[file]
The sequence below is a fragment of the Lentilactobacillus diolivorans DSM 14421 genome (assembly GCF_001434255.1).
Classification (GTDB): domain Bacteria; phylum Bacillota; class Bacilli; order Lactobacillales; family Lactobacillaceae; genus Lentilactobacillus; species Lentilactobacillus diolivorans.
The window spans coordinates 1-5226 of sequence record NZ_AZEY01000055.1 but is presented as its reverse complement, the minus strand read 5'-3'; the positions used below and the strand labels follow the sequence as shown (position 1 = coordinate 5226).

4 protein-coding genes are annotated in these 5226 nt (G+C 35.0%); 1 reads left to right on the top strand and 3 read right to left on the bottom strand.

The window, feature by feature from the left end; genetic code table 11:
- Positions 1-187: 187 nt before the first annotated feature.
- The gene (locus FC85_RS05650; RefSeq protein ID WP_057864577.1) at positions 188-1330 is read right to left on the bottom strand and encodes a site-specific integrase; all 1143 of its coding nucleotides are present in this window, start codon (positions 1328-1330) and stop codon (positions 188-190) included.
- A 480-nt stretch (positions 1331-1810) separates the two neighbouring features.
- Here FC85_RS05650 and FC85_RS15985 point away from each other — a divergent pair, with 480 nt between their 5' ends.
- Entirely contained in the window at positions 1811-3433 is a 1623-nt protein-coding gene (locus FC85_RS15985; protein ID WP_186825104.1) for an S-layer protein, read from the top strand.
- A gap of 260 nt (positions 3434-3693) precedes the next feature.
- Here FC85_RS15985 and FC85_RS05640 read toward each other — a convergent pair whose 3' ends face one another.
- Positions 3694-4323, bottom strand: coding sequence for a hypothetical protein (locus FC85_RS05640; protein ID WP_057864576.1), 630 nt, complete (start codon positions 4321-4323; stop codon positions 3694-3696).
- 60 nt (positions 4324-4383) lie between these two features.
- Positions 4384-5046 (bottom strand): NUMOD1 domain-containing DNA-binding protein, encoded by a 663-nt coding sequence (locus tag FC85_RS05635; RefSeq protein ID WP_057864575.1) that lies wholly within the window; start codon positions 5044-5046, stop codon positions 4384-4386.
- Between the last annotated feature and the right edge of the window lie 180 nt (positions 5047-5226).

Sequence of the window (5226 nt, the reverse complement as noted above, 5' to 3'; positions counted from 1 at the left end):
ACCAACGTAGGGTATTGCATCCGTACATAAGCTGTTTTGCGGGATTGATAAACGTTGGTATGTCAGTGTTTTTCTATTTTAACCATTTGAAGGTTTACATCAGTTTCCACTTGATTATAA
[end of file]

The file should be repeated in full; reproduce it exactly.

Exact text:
The sequence below is a fragment of the Lentilactobacillus diolivorans DSM 14421 genome (assembly GCF_001434255.1).
Classification (GTDB): domain Bacteria; phylum Bacillota; class Bacilli; order Lactobacillales; family Lactobacillaceae; genus Lentilactobacillus; species Lentilactobacillus diolivorans.
The window spans coordinates 1-5226 of sequence record NZ_AZEY01000055.1 but is presented as its reverse complement, the minus strand read 5'-3'; the positions used below and the strand labels follow the sequence as shown (position 1 = coordinate 5226).

4 protein-coding genes are annotated in these 5226 nt (G+C 35.0%); 1 reads left to right on the top strand and 3 read right to left on the bottom strand.

The window, feature by feature from the left end; genetic code table 11:
- Positions 1-187: 187 nt before the first annotated feature.
- The gene (locus FC85_RS05650; RefSeq protein ID WP_057864577.1) at positions 188-1330 is read right to left on the bottom strand and encodes a site-specific integrase; all 1143 of its coding nucleotides are present in this window, start codon (positions 1328-1330) and stop codon (positions 188-190) included.
- A 480-nt stretch (positions 1331-1810) separates the two neighbouring features.
- Here FC85_RS05650 and FC85_RS15985 point away from each other — a divergent pair, with 480 nt between their 5' ends.
- Entirely contained in the window at positions 1811-3433 is a 1623-nt protein-coding gene (locus FC85_RS15985; protein ID WP_186825104.1) for an S-layer protein, read from the top strand.
- A gap of 260 nt (positions 3434-3693) precedes the next feature.
- Here FC85_RS15985 and FC85_RS05640 read toward each other — a convergent pair whose 3' ends face one another.
- Positions 3694-4323, bottom strand: coding sequence for a hypothetical protein (locus FC85_RS05640; protein ID WP_057864576.1), 630 nt, complete (start codon positions 4321-4323; stop codon positions 3694-3696).
- 60 nt (positions 4324-4383) lie between these two features.
- Positions 4384-5046 (bottom strand): NUMOD1 domain-containing DNA-binding protein, encoded by a 663-nt coding sequence (locus tag FC85_RS05635; RefSeq protein ID WP_057864575.1) that lies wholly within the window; start codon positions 5044-5046, stop codon positions 4384-4386.
- Between the last annotated feature and the right edge of the window lie 180 nt (positions 5047-5226).

Sequence of the window (5226 nt, the reverse complement as noted above, 5' to 3'; positions counted from 1 at the left end):
ACCAACGTAGGGTATTGCATCCGTACATAAGCTGTTTTGCGGGATTGATAAACGTTGGTATGTCAGTGTTTTTCTATTTTAACCATTTGAAGGTTTACATCAGTTTCCACTTGATTATAA